Here is a great informative video on what to look out for when buying adenium desert rose seeds online to get the best deal for your money.
>> Link YouTube:Adenium seed selling scams and how to avoid them
The bad ones are described in the first half of the video and the good sellers are described in the second half of the video, which starts at around 14:00.
You can also take a look at this Adenium store. Even though they have a wide selection of desert roses and varieties, none of them are really blue in color. Also have a scan around the real, genuine sellers, you may find that no seller really has true all-blue desert rose flowers.
>> Link Outside blog post: Blue Adenium Siam Adenium
But some progress has been made:
The road to blue adenium
According to a breeder in Thailand, all-blue is a dream color for many breeders. It seems that unlike other colors like yellow, the blue color tends to start from the flower edges and runs down to the throat (or the lower flower tube).
To make all-blue flowers, one way is to spread the color from edge to throat. And this is where the challenge lies. Although making any other desired colors like red or yellow run from throat to edge is easy, making blue run from edge to throat is relatively more challenging.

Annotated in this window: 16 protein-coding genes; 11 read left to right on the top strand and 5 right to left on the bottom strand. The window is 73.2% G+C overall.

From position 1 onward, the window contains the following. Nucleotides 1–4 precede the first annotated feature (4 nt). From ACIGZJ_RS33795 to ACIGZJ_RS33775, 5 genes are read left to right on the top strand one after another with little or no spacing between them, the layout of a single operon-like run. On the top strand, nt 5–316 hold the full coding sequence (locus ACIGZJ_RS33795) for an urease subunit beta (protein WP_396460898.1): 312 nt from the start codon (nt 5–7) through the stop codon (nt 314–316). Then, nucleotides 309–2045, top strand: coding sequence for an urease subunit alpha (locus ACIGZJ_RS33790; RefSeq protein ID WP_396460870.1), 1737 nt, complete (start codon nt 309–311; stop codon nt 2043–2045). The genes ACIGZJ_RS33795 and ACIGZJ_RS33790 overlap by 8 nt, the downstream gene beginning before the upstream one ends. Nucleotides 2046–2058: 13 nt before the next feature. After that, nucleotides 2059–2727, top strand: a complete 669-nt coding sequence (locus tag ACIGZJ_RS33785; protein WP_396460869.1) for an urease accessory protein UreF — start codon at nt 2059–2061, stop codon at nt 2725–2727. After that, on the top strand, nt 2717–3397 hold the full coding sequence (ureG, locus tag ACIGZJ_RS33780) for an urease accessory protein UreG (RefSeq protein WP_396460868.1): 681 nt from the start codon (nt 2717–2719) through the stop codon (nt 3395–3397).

From an accidental find of a tiny thin blue border on some flowers in 2007 (probably due to a gene mutation or an expression of a hidden gene), breeders have crossed and bred varieties with deeper blue or deeper purple edges/stripes. Dr. Mark Dimmitt has seen something similar with one of his flowers:
The red flower pigment can be expected to mutate to blue one of these days, as it has in many other red-flowered species. I once had an A.obesum with blue petal margins, but it died.
To continue the lifeline of the blue ones, they use stable varieties like the red as the father pollen, which would not affected by the mother styles like colors or shapes, to retain wanted father characteristics like round petal tips or color while still keeping some desired characteristics of the mother. The red father flower may have probably been stylized with the blue border from the mother.
After some crossings and back crossings, here are the results so far:
This is as blue as we can get so far.
Why there are no natural all-blue adenium flowers?
In our humble (non-scientific) opinion, we may need to look back at the different colors of flowers, fruits, and plants with respect to their environments.
As you may see with blue or purple fruits like blueberries, grapes or blue flowers like lupines or butterfly peas, they tend to live in cold or slightly cooler environments.